Palestinian Authority President Mahmoud Abbas took an assertive tone against Hamas on Saturday, saying he would no longer allow the organization to make policy decisions like signing agreements or initiating conflicts.
Speaking from Cairo, where he is meeting with Arab League foreign ministers, Abbas also mocked Hamas for launching thousands of rockets at Israel in the 50-day conflict, which did relatively little damage in Israel, Ynet reported.
Abbas is expected to declare Sunday that he is suspending talks with Hamas until his demands are met. Abbas has insisted that Hamas cede control of the Gaza Strip to the unity government established last spring between his Fatah faction and Hamas.
Amid reports that tensions between Hamas and Fatah could hinder the reconstruction of Gaza, senior Hamas official Mahmoud al-Zahar said Wednesday he was confident that the Palestinian public wouldn’t hold the group responsible.
What happens next in Gaza “is the responsibility of Mahmoud Abbas because now he is responsible for the government,” he told the New York Times. “We are not responsible.”
Cairo-based senior Hamas official Mousa Abu Marzouk said that the organization has already distributed $40 million in Gaza, $2,000 to each family whose home was damaged.
On Wednesday, reports in the Arab media indicated that Egypt was meeting with both the Israeli and Palestinian sides and was preparing to issue invitations to ceasefire negotiations in Cairo, but tensions between Hamas and Fatah over the payment of salaries to Hamas employees and administration of border crossings were delaying the talks.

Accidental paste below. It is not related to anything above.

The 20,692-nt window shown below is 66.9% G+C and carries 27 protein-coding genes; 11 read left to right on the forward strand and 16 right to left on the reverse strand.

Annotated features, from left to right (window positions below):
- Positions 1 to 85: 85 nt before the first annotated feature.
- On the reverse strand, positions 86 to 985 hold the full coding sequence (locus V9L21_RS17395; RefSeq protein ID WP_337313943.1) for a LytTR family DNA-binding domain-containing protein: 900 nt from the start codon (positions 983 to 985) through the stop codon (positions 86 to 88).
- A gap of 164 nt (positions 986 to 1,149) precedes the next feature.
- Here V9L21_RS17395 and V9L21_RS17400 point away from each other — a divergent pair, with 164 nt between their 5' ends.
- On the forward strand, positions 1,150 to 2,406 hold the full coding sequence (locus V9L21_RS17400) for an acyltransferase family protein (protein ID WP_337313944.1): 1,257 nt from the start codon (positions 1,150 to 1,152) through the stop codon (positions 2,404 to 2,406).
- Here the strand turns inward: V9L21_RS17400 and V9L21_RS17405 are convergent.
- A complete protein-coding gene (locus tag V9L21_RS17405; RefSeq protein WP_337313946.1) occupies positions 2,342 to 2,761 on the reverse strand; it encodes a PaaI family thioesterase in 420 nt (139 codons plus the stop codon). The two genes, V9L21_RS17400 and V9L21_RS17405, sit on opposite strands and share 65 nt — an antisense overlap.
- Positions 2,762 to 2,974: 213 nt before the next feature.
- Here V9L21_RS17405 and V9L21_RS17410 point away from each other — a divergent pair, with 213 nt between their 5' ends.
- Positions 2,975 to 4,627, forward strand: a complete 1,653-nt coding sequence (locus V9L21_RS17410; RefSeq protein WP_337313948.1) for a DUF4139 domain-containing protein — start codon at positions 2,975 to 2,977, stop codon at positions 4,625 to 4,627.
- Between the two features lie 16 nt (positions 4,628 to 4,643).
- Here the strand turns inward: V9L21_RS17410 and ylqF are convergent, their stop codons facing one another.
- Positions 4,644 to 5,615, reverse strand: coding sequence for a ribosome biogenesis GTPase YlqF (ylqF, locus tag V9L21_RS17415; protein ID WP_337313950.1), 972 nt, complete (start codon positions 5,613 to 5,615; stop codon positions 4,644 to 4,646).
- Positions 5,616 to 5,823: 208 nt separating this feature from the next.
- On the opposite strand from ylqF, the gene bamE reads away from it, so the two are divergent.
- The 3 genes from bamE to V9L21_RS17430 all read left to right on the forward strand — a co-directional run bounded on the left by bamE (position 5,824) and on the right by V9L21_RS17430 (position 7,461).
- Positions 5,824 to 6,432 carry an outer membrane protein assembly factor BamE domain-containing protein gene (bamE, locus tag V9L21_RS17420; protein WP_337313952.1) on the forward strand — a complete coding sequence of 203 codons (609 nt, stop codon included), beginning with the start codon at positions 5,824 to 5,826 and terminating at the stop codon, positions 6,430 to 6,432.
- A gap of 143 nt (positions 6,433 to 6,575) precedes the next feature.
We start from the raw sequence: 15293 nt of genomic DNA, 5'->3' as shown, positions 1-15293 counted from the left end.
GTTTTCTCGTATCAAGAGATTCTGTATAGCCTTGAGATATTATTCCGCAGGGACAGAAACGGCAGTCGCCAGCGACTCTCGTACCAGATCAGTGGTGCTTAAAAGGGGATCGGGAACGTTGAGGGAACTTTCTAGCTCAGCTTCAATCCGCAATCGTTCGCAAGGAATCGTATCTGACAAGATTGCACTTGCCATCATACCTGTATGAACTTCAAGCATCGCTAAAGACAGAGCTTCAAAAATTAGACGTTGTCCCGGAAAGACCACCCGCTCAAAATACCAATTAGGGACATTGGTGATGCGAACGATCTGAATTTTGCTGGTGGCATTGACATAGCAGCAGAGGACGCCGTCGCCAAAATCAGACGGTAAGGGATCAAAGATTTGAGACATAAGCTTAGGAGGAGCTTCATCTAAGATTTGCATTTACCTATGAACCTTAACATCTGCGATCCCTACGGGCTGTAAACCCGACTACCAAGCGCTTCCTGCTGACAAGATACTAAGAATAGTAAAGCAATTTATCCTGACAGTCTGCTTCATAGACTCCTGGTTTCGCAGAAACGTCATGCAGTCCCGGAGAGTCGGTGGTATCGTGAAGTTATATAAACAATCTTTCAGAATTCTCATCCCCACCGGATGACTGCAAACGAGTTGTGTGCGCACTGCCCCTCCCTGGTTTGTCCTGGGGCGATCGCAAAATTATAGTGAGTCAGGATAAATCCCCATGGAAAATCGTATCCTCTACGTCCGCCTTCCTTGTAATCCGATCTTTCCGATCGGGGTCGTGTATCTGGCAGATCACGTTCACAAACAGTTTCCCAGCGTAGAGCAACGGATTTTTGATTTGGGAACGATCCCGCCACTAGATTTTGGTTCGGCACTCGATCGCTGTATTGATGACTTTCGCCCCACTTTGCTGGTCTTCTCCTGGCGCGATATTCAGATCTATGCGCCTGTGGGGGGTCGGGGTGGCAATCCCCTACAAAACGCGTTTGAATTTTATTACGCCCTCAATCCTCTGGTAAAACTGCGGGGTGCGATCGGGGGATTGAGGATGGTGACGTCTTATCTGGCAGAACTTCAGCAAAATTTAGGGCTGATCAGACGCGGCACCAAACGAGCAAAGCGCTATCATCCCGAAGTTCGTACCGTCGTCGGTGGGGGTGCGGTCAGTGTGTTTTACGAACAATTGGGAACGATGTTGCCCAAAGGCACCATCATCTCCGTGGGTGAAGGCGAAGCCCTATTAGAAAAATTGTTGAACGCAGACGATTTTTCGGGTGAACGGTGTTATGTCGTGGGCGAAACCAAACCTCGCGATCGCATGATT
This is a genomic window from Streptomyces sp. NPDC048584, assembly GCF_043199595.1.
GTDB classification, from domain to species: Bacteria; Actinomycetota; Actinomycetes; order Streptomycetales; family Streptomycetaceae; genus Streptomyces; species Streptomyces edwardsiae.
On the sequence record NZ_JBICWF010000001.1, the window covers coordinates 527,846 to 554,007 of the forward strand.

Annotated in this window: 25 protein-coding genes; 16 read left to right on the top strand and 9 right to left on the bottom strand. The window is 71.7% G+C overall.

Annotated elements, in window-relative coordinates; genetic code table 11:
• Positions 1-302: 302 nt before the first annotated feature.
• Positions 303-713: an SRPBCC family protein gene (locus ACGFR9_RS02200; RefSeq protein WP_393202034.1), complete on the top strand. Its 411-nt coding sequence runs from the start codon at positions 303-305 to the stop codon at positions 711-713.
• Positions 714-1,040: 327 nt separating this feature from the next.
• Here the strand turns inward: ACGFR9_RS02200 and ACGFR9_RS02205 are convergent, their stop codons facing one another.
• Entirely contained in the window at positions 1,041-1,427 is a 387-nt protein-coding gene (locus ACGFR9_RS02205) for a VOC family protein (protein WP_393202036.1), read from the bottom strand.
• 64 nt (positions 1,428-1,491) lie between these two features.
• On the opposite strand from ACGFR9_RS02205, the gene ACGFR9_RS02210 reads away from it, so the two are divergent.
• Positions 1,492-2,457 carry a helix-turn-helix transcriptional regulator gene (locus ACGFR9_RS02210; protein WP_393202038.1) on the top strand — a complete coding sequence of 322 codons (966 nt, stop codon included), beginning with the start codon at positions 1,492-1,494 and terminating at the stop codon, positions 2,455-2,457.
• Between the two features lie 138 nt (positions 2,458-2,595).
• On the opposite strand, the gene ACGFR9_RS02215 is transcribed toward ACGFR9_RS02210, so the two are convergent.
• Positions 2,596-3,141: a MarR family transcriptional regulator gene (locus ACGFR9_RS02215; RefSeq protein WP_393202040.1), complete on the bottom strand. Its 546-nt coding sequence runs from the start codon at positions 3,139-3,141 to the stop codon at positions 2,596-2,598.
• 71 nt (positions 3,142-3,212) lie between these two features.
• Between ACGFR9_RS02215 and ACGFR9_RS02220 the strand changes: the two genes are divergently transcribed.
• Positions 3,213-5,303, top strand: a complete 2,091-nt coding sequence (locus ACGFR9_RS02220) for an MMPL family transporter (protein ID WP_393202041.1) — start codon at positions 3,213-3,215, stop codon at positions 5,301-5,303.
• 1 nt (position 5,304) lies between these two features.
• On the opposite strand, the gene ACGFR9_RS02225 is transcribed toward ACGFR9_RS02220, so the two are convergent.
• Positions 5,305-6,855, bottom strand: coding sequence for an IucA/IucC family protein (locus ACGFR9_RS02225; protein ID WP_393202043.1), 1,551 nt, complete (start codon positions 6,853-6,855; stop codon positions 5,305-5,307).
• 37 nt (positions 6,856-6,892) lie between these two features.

These reports came a day after Fatah officials reportedly warned that if Hamas did not cede control of the Gaza Strip to the unity government, Abbas’s presidential guard forces would not deploy along the borders and the crossings would remain closed. Egypt has said repeatedly it would not open the Rafah border crossing as long as it was controlled by Hamas.
However, riding an unprecedented wave of popularity following its most recent violent conflict with Israel, Hamas’s leaders have sounded confident that it can maintain support from the people, and since an Egyptian-brokered ceasefire went into effect, Hamas’s leaders have been working the streets to buoy that support.
AFP and Times of Israel staff contributed to this report.
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